The tangibility of part-time work
“Between 1990 and 2011, the value of intangible assets in the UK grew from £50.2 billion to £137.5 billion, while at the same time the value of tangible, physical assets has increased much more slowly from £72.1 billion to £89.8 billion. In 2015, intangible investment will be 50% higher than investment in tangibles.” CIPD Human Capital Reporting: Investing for Sustainable Growth 2014, quoting a NESTA report by Goodrich et al Technology and the Arts.
I’m always a bit suspicious of these kinds of calculation, but the overall message is pretty clear: we should be looking at how the money we spend (publicly and privately) on things like education and training (prime examples of intangibles) is effectively put to use, and not only think of ‘investment’ as something made in physical assets.
This point was made several times at a lively meeting I went to yesterday in the crypt of St Paul’s Cathedral – not somewhere I’ve visited before. It was hosted by the St Paul’s Institute, which works to stimulate debate on contemporary issues. The topic was What’s Gender Got to Do With It? Women in the Economy, and the panel included Stefan Stern, whose tweets have provided me with many useful leads, and Vicky Pryce. They are writing a book on quotas as a means of promoting women’s participation in senior positions.
The case they make is primarily a business one rather than an equity one, i.e. that organisations that do better on diversity are more likely to succeed commercially. Vicky took a very forthright economist’s approach to women’s labour market activity generally – pointing to the huge waste involved if women’s skills are not used to the full. (She also illustrated her approach by reference to the costs of putting women, especially mothers, in prison – including the long-term effects on children – but that’s another story.)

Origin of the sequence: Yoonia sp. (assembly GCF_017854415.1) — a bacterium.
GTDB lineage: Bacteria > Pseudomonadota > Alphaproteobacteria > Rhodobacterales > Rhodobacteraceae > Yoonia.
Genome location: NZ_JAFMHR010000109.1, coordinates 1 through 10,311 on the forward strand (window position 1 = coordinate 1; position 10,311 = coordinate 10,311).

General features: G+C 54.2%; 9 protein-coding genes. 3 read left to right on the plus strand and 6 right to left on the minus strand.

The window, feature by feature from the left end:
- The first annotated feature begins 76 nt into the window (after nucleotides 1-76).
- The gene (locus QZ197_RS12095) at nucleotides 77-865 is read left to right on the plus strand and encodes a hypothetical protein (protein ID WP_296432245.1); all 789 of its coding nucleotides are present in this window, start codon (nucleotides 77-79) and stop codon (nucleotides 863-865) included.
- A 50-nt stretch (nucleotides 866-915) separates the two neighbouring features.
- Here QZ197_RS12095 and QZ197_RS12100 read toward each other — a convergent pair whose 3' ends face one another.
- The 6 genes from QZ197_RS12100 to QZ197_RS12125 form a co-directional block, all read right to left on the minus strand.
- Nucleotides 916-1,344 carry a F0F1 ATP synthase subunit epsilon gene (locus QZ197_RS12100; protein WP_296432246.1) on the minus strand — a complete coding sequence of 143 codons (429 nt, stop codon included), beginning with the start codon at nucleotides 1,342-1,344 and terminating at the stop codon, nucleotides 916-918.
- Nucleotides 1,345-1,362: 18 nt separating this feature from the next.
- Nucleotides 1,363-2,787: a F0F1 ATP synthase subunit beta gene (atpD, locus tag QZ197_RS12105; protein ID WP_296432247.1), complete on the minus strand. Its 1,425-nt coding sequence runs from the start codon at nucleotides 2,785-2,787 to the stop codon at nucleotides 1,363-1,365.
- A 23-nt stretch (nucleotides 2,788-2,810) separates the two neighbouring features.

Coming from someone else (e.g. a man, maybe) this hard-nosed economist approach might have put some people’s backs up, but it didn’t appear to. One member of the audience added the point that we need some different labels or categorisation , especially in thinking about ‘infrastructure’: we shouldn’t count only hard physical things like airports and roads, but include ‘social infrastructure’ items – the capacity for care being the main one.
There was a lot of discussion of part-time work and the penalties it brings. (I dropped in a question about whether we need to change the way we define ‘part-time’ , but I think this went into the ‘too hard’ basket.) Later that day I picked up the latest ONS stats on part-time work, and the reasons why people work part-time. Here we may be reaching a milestone of a kind.
Male part-timers have gone up by about 14000 over the last year, to just over 1.5 million. This increase is not big. What is much more significant is the numbers who say they do not want to work full-time. This has shot up, from 909,000 a year ago to 992,000. The numbers of women who are working part-time and not looking for a full-time job have increased by even more. Of course the fact that they are ‘not looking’ for a full-time job partly reflects the absence of such jobs – the discouragement effect. But it may be that we are reaching a point when choosing to work part-time becomes normalised, for men as it is for women. So when the 992K turns into a million we might look on that as a turning point. But of course the question is whether employers will recognise part-time careers – and make that intangible investment pay off.